Home » Tanzanian billionaire Mohammed Dewji says food insecurity is Africa’s biggest threat

Tanzanian billionaire Mohammed Dewji says food insecurity is Africa’s biggest threat

by Omokolade Ajayi
Mohammed Dewji

In a recent comment on the myriad crises facing the African continent, particularly in the context of the economic uncertainty created by Russia’s invasion of Ukraine, Tanzania’s wealthiest man Mohammed “Mo” Gulamabbas Dewji has called food insecurity the biggest threat facing Africa.

In a tweet on his official Twitter account, Dewji called out African governments, asking what has been done to mitigate the risks posed by food insecurity.

The Tanzanian billionaire underscored that drastic measures are required to ensure food security in Africa, as households continue to face declining real incomes and rising food and energy prices.

For context, the United States Department of Agriculture defines food insecurity as a situation in which there is limited or uncertain availability of nutritionally adequate and safe foods, or a limited or uncertain ability to acquire acceptable foods in socially acceptable ways.

According to a World Bank report released on Tues. Oct. 4, the number of people facing severe food insecurity in Sub-Saharan Africa has increased dramatically, with more than one in every five people facing hunger and more than one-quarter of a billion people undernourished.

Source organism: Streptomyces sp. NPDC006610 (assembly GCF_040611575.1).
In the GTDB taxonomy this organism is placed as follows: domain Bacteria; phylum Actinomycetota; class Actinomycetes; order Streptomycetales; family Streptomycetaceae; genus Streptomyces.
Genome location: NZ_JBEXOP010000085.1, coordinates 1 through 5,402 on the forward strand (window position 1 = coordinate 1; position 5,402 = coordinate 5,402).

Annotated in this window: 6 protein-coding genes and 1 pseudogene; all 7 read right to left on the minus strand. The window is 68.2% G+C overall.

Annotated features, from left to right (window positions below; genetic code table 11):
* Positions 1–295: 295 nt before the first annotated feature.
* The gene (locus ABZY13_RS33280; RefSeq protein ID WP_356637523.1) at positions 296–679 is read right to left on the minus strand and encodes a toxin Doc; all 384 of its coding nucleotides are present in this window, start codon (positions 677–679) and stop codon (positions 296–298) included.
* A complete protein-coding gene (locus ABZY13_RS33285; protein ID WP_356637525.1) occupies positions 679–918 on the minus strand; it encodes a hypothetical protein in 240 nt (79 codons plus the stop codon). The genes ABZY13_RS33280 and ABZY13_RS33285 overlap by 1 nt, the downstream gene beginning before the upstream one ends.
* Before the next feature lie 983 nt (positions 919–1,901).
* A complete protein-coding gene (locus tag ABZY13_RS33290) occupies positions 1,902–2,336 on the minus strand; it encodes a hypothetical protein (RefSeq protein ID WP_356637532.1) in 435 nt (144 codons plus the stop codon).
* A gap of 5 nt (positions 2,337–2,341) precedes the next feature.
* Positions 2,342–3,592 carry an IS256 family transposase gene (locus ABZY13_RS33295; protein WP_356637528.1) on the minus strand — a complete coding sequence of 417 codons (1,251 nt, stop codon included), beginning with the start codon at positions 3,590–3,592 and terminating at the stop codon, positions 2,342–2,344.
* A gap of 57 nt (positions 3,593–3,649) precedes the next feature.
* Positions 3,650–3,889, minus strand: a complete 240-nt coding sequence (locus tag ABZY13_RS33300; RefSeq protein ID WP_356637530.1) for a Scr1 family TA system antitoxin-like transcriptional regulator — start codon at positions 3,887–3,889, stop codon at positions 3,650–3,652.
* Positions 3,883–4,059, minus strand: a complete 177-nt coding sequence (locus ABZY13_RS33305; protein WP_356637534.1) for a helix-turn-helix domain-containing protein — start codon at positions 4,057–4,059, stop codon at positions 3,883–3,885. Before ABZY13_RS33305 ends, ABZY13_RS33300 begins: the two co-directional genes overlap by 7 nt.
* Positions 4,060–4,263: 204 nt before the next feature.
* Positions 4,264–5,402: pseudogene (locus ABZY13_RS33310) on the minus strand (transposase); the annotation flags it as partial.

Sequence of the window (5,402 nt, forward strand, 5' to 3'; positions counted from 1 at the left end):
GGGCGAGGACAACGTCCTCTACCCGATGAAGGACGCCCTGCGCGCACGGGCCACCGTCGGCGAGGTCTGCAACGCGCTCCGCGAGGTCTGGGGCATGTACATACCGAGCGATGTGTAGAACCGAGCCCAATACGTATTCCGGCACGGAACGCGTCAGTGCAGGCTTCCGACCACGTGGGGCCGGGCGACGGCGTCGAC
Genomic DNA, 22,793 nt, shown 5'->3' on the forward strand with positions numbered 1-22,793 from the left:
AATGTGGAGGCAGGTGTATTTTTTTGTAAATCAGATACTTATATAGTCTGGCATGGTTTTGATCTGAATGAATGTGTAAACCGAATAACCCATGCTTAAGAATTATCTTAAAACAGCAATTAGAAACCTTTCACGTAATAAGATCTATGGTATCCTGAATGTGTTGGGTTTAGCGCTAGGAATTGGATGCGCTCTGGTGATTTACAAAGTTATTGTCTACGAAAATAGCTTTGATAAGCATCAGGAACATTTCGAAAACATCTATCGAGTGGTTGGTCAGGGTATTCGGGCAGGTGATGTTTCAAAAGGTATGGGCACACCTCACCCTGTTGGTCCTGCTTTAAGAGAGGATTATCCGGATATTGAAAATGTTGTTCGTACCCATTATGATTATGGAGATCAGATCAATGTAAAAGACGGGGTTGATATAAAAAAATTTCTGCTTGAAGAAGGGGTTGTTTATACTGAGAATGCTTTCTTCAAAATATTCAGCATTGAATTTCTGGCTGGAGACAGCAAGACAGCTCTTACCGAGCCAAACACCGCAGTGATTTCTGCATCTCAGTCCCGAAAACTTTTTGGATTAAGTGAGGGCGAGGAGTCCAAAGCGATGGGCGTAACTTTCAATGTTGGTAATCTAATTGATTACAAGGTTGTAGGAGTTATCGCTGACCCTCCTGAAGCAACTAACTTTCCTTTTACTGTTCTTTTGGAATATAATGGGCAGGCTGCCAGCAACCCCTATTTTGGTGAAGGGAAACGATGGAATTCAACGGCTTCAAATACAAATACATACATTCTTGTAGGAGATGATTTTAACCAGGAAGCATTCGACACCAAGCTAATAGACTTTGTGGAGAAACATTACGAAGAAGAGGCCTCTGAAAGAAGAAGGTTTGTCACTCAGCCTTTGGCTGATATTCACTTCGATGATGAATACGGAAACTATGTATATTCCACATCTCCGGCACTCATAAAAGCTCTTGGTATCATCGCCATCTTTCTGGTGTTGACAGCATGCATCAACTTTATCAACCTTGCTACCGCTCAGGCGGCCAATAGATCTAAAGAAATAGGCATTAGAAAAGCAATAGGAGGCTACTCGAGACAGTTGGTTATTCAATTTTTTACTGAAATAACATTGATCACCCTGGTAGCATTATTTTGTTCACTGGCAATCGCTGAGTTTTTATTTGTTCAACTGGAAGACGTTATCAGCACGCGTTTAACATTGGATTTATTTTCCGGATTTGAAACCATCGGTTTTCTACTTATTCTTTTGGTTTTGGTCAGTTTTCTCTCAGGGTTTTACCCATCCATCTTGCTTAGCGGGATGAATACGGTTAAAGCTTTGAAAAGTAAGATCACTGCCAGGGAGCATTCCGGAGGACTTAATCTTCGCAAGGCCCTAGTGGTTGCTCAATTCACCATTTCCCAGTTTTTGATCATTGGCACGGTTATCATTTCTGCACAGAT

The World Bank stated that food security crises are becoming more frequent, with 140 million people in the region expected to be acutely food insecure in 2022, up from 120 million in 2021.

An estimated 55 million people in East Africa will be acutely food insecure, up from 41 million in 2021. This comes as food insecurity crises on the continent become more regular and severe, with severe food crisis episodes occurring every 2.5 years in the 2000s, up from once every decade previously.

Africa’s economies have recently faced a number of challenges in their post-pandemic recovery, with regional economic activity slowing to 3.3 percent amid global headwinds such as weak international growth and tightening global financial conditions.

Inflationary pressures and the resulting policy tightening, as well as the growing risk of debt distress, are all weighing on economic activity. While food insecurity was increasing in Sub-Saharan Africa prior to the onset of COVID-19, the pandemic, as well as the food and energy crises, have all contributed to the recent sharp increase in food insecurity and malnutrition.

Nearly three months ago, Dewji, one of Africa’s wealthiest men, announced plans to list an agriculture company in New York or London next year under a $4-billion blank check arrangement backed by development banks, calling it a fantastic way to deliver food security on the continent.

The agricultural venture, which is still in its early stages of development, will launch in 2023 as a special purpose acquisition company, with the billionaire putting up $400 million as 10-20 percent of total funding.

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